Newsletters are an easy and cost-effective way to generate leads. They allow you to stay top-of-mind for your clients and establish yourself as a credible and available resource in the industry. Did you know that 81% of small businesses rely on email as their primary customer acquisition channel? In an age where everyone is bombarded with emails from various sources, how do you create a standout email that your contact list will want to read from top to bottom? In this article, we’re walking you through a step-by-step guide to creating an enticing newsletter that your clients will look forward to reading.
Step 1: What's your common thread?
Before brainstorming themes for your newsletters, it’s important to be aware of your goal for creating them. They need to fit into a larger content strategy. Is this campaign designed to help generate leads? Gain credibility? Send traffic to your website? Establish the main goal and let your ideas flow from it.
Many newsletters appear cluttered, stocked with random information that have no common thread. It is crucial that your email, and the content in it, be centered around a common theme. Instead of the theme being your company in general, think of dedicating it to one vertical. For example, one month’s newsletter can be centered around how to create a host-worthy exterior. The content would then reflect that central theme. You could talk about outdoor features, a host checklist, etc. Get creative!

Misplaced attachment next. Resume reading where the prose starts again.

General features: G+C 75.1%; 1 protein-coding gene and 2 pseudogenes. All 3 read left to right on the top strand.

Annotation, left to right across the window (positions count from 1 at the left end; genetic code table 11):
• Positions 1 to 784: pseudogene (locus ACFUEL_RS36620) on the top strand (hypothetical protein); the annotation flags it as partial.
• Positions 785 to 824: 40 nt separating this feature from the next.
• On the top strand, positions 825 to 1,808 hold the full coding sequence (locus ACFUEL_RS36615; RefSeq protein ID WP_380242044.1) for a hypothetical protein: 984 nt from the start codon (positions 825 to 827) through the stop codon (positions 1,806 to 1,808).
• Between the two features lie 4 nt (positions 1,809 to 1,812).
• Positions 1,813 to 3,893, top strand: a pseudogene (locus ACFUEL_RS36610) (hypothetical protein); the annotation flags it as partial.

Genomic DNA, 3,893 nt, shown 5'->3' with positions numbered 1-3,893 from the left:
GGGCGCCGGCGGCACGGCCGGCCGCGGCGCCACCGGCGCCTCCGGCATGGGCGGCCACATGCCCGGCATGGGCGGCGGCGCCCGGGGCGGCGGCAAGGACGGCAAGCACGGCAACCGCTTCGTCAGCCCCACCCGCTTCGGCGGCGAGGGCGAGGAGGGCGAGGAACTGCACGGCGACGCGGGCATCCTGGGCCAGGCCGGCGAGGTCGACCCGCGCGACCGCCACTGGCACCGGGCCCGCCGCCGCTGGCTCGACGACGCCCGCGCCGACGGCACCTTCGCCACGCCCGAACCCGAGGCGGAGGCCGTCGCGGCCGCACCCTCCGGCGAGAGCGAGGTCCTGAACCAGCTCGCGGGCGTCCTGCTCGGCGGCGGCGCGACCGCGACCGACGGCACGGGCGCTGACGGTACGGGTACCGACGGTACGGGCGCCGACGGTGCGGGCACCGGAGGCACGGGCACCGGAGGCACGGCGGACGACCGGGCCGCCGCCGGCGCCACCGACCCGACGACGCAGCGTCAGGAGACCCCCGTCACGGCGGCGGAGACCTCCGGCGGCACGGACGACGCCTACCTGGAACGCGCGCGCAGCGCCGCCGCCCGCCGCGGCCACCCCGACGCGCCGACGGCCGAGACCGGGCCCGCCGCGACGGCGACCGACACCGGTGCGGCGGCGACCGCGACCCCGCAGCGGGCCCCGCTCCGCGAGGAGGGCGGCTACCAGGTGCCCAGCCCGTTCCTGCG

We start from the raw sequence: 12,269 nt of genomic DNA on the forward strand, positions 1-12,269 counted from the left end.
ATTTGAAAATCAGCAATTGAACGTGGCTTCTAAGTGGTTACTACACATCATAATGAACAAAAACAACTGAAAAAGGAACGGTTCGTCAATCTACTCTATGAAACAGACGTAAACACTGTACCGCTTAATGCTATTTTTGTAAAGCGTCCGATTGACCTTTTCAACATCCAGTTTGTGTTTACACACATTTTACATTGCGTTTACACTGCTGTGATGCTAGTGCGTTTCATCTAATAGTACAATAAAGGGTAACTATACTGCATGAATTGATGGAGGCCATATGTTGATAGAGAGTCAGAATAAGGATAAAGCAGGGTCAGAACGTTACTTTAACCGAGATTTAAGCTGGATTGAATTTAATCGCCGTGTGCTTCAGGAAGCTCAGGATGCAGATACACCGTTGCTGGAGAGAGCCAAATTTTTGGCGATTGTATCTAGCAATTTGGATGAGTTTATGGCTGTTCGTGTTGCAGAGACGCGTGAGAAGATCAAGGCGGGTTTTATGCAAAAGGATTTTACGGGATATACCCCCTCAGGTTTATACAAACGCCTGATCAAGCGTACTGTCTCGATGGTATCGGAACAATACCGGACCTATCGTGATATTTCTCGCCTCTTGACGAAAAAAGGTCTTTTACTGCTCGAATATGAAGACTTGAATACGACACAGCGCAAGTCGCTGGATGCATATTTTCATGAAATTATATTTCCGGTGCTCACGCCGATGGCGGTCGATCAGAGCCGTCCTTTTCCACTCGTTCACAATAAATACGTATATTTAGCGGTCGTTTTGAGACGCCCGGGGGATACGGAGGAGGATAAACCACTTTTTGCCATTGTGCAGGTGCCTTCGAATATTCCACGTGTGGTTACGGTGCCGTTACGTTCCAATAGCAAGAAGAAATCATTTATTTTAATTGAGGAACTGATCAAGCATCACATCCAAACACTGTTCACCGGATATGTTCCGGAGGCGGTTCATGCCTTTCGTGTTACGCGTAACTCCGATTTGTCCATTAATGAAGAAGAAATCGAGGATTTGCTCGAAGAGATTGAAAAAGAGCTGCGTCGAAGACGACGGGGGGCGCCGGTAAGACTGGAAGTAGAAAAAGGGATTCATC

Step 2: Gather your content
Once the goal of the newsletter is established, you’ll need to find content for it. We suggest mapping out your newsletter campaign as far as you can so you can be prepared. We all know how busy the season can get, so if your content is ready to go, that’ll be one less thing you’ll need to think about during high season! The best option would be to prepare content for each newsletter ahead of time, while keeping some space available for information you may want to add along the way. Sometimes we stumble upon interesting content or circumstances arise that inspire it. Keep that in mind when planning future emails. A good trick is to bookmark links each month that you want to add to your upcoming newsletter. Thinking ahead is key!
Step 3: Educational to Promotional ratio
If you’ve ever received a newsletter, then you know that most of them are purely promotional. Nothing will make you delete an email quicker than one of those. Email newsletter subscribers don’t want to hear about your business and services 100% of the time. Chances are, they’ve subscribed to your newsletter because something is in it for them! Either they value the content you deliver or you’re offering them something they can’t get anywhere else. Don’t let them down! Get rid of self-promotion and focus on sending your contact list educational, relevant, timely information pertaining to landscape design. Unless you have exciting news about your company that you believe is relevant to your clients, leave out the promotional content.
Step 4: Create attention-grabbing email subject lines.